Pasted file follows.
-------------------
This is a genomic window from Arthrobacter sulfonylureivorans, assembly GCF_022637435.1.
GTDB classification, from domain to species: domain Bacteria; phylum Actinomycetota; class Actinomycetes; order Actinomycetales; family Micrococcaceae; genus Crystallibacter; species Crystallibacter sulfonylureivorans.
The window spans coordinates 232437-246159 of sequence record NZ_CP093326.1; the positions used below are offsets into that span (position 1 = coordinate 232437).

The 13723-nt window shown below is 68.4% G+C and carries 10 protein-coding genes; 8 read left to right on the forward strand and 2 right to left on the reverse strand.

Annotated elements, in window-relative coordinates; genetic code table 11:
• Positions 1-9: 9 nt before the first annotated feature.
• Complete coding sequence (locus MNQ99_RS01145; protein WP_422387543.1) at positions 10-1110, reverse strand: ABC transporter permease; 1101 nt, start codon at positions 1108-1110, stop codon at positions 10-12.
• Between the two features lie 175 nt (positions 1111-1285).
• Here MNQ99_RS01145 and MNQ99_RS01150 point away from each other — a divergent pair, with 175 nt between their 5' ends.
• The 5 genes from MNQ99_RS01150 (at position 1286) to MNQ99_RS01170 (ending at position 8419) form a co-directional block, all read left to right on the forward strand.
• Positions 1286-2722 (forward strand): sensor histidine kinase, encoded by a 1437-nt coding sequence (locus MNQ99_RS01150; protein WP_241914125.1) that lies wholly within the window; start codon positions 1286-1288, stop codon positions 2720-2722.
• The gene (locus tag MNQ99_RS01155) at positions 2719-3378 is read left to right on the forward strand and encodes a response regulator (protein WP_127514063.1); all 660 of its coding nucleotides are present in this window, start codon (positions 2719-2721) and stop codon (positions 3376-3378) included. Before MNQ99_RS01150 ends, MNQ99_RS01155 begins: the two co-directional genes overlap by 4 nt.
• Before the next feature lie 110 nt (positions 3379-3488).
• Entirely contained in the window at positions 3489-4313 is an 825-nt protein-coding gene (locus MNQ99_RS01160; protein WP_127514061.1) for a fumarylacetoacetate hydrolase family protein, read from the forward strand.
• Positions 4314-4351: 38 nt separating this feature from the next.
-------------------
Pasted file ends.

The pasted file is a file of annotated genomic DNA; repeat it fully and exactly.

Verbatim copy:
This is a genomic window from Arthrobacter sulfonylureivorans, assembly GCF_022637435.1.
GTDB classification, from domain to species: domain Bacteria; phylum Actinomycetota; class Actinomycetes; order Actinomycetales; family Micrococcaceae; genus Crystallibacter; species Crystallibacter sulfonylureivorans.
The window spans coordinates 232437-246159 of sequence record NZ_CP093326.1; the positions used below are offsets into that span (position 1 = coordinate 232437).

The 13723-nt window shown below is 68.4% G+C and carries 10 protein-coding genes; 8 read left to right on the forward strand and 2 right to left on the reverse strand.

Annotated elements, in window-relative coordinates; genetic code table 11:
• Positions 1-9: 9 nt before the first annotated feature.
• Complete coding sequence (locus MNQ99_RS01145; protein WP_422387543.1) at positions 10-1110, reverse strand: ABC transporter permease; 1101 nt, start codon at positions 1108-1110, stop codon at positions 10-12.
• Between the two features lie 175 nt (positions 1111-1285).
• Here MNQ99_RS01145 and MNQ99_RS01150 point away from each other — a divergent pair, with 175 nt between their 5' ends.
• The 5 genes from MNQ99_RS01150 (at position 1286) to MNQ99_RS01170 (ending at position 8419) form a co-directional block, all read left to right on the forward strand.
• Positions 1286-2722 (forward strand): sensor histidine kinase, encoded by a 1437-nt coding sequence (locus MNQ99_RS01150; protein WP_241914125.1) that lies wholly within the window; start codon positions 1286-1288, stop codon positions 2720-2722.
• The gene (locus tag MNQ99_RS01155) at positions 2719-3378 is read left to right on the forward strand and encodes a response regulator (protein WP_127514063.1); all 660 of its coding nucleotides are present in this window, start codon (positions 2719-2721) and stop codon (positions 3376-3378) included. Before MNQ99_RS01150 ends, MNQ99_RS01155 begins: the two co-directional genes overlap by 4 nt.
• Before the next feature lie 110 nt (positions 3379-3488).
• Entirely contained in the window at positions 3489-4313 is an 825-nt protein-coding gene (locus MNQ99_RS01160; protein WP_127514061.1) for a fumarylacetoacetate hydrolase family protein, read from the forward strand.
• Positions 4314-4351: 38 nt separating this feature from the next.